On Descriptive Writing…

One Blogging Site, One Day, 42 Million Words--and This Was Sunday    One Blogging Site, One Day, 42 Million Words–and This Was A Sunday

According to a wonderful word-nerd site called the Global Language Monitor, there are 999,353 words in the English language. This sheer head-spinning volume all but guarantees I’ll never finish the New York Times Sunday Crossword, though it’s my ignorance of the Hebrew months that usually trips me up there.  This volume of available words also eliminates any excuse for lame copywriting.  With all those adjectives and adverbs, product descriptions should far exceed the shame of tripe like “wholesome goodness,” “family fun.” and “great values.”

Granted, we toil in a largely parity world, and so the vast majority of our work demands we enhance the mundane or magnify the mediocre.  It can be a challenge to elevate this type of writing so too often, lesser talents roll over in the product section, regurgitating the pre-approved, sanitized-for-no-one’s-engagement laundry list of attributes directly from the brief.

But every now and then, some brilliant creative escapes the constraints of these assignments and creates work that soars–even in the traditional wasteland of the product section.  And that merits celebration.

Which is why a few months back, I forwarded this link to the Element 79 creative department.  This is comedian Patton Oswalt’s review of the KFC “Famous Bowl” and while his words decidedly don’t sell the product, his description speaks vividly to the palate and memorably to the imagination–most notably when he summarizes this ill-considered but mystifyingly popular caloric nightmare as “a failure pile in a sadness bowl.”  Choirs of writing angels should herald that phrase alone, and yet Patton goes on to spin a total of 1,121 words into a yarn that simultaneously informs and repels anyone with even trifling respect for their arterial health.

That's DOCTOR Abraham Verghese To You...

That's DOCTOR Abraham Verghese To You...

On a similar if decidedly higher-brow note, I’ve been reading Cutting for Stone on the recommendation of my wife Maureen.  Reading the bookflap description of the author provides a harsh reminder of the standards set by true practitioners of the writing craft.  This is Dr. Abraham Verghese’s third novel that he penned while practicing as a board-certified internal medicine specialist in pulmonary and infectious diseases as part of the Stanford University School of Medicine Faculty.  By way of comparison, I know all the lyrics to Paper Lace’s “The Night Chicago Died.”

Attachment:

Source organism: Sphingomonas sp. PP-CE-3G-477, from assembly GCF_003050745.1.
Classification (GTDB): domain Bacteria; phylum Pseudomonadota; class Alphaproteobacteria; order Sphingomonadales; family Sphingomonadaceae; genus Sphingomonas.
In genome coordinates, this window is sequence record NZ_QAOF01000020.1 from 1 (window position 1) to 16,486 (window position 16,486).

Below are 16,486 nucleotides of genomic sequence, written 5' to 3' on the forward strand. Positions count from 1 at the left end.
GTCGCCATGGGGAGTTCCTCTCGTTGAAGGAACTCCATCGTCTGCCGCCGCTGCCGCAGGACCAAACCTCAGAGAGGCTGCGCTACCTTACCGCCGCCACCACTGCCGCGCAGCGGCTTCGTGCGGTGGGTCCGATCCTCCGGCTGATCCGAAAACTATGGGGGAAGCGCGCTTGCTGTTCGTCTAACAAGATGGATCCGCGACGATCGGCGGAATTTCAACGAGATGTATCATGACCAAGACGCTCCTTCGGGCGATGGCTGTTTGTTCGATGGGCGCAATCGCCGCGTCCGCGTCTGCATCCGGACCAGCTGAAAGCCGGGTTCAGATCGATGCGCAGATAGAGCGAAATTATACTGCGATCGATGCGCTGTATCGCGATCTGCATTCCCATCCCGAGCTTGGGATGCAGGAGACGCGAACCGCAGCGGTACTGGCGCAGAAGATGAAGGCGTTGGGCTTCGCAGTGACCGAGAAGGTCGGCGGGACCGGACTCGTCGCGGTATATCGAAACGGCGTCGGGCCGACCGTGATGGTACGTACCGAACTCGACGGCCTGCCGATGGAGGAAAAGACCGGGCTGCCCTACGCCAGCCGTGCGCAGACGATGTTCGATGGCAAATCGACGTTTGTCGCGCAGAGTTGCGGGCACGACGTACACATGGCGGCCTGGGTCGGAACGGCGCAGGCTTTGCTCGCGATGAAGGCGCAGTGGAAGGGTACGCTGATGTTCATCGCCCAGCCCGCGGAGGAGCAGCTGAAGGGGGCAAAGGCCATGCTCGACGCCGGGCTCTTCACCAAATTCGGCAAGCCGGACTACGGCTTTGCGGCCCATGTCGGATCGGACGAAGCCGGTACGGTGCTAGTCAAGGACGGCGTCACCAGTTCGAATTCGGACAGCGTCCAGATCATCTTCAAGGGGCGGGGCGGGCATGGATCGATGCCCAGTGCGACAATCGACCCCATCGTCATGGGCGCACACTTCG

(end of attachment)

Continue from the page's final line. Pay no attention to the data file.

Even though I’m not yet a third of the way through this fascinating book, Verghese’s writing has already revealed itself as superlative: filled with astute observations and achingly emotive descriptors.  One that leapt off the page centered around a flight taken by one of his main characters from Yemen to Addis Ababa, Ethiopia aboard a rattletrap DC-3.  Sitting amidst a melting pot of nationalities, she notices “…the mingled scents of the human freight.  The Arabs had the dry, musty smell of a grain cellar, the Asians contributed the ginger and garlic; and from the whites came the odor of a milk-soaked bib.

Wow.  Never before, and perhaps never again, will you read those particular words constructed in that particular way.  A worthy goal for any professional writer.

By Dennis Ryan, CCO, Element 79

If I might recommend something I’ve always sent around to creative departments: George Orwell’s “Politics and the English Language.”

Here’s a link to Orwell and an excerpt.
mtholyoke.edu/acad/intrel/orwell46.htm

“I think the following rules will cover most cases:

1. Never use a metaphor, simile, or other figure of speech which you are used to seeing in print.
2. Never us a long word where a short one will do.
3. If it is possible to cut a word out, always cut it out.
4. Never use the passive where you can use the active.
5. Never use a foreign phrase, a scientific word, or a jargon word if you can think of an everyday English equivalent.
6. Break any of these rules sooner than say anything outright barbarous.

These rules sound elementary, and so they are, but they demand a deep change of attitude in anyone who has grown used to writing in the style now fashionable.”

mark0905 says:

I’m 46 years old, but I only read at the 40-year old level, so books like Mr. Verghese writes are beyond me.

P.S. Favorite kid book review comment: The covers of this book are too far apart.

P.P.S. When I want to feel ignorant and narrow of interest, I read books by my genius (literally) brother-in-law Richard Powers (MacArthur Genius and National Book award winner). http://www.richardpowers.net/

chris says:

on “particular words constructed in a particular way,” lately i’ve been hooked on chuck palahiuk’s writing (fight club, stranger than fiction, choke, diary, lullaby, haunted…). he grabs your attention with some some pretty unique and sick ideas, and then kneads your brain over and over with unexpected constructions of words. here’s one of my favorite quotes, that kinda pertains to what you were writing about today…

“The unreal is more powerful than the real, because nothing is as perfect as you can imagine it. because its only intangible ideas, concepts, beliefs, fantasies that last. stone crumbles. wood rots. people, well, they die. but things as fragile as a thought, a dream, a legend, they can go on and on.”

Danny says:

It probably doesn’t help that there’s an extra Hebrew month every few years.